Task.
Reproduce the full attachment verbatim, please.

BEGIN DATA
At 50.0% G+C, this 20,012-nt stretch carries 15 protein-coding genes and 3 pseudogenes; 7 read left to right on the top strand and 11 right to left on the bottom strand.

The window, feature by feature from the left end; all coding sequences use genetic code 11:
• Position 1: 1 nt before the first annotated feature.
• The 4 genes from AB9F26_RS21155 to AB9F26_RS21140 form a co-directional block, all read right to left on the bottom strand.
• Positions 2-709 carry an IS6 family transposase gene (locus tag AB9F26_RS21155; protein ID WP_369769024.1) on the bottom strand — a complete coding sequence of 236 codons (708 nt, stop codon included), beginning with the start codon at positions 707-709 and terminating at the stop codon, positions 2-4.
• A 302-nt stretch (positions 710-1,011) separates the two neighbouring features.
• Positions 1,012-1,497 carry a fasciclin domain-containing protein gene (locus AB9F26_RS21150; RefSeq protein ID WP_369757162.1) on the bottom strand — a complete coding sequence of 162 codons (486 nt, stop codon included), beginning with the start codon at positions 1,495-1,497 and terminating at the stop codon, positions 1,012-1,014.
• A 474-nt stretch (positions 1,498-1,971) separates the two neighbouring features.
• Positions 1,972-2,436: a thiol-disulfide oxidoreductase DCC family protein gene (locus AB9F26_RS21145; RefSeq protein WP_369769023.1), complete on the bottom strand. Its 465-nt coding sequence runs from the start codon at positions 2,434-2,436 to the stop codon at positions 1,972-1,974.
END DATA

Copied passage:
At 50.0% G+C, this 20,012-nt stretch carries 15 protein-coding genes and 3 pseudogenes; 7 read left to right on the top strand and 11 right to left on the bottom strand.

The window, feature by feature from the left end; all coding sequences use genetic code 11:
• Position 1: 1 nt before the first annotated feature.
• The 4 genes from AB9F26_RS21155 to AB9F26_RS21140 form a co-directional block, all read right to left on the bottom strand.
• Positions 2-709 carry an IS6 family transposase gene (locus tag AB9F26_RS21155; protein ID WP_369769024.1) on the bottom strand — a complete coding sequence of 236 codons (708 nt, stop codon included), beginning with the start codon at positions 707-709 and terminating at the stop codon, positions 2-4.
• A 302-nt stretch (positions 710-1,011) separates the two neighbouring features.
• Positions 1,012-1,497 carry a fasciclin domain-containing protein gene (locus AB9F26_RS21150; RefSeq protein ID WP_369757162.1) on the bottom strand — a complete coding sequence of 162 codons (486 nt, stop codon included), beginning with the start codon at positions 1,495-1,497 and terminating at the stop codon, positions 1,012-1,014.
• A 474-nt stretch (positions 1,498-1,971) separates the two neighbouring features.
• Positions 1,972-2,436: a thiol-disulfide oxidoreductase DCC family protein gene (locus AB9F26_RS21145; RefSeq protein WP_369769023.1), complete on the bottom strand. Its 465-nt coding sequence runs from the start codon at positions 2,434-2,436 to the stop codon at positions 1,972-1,974.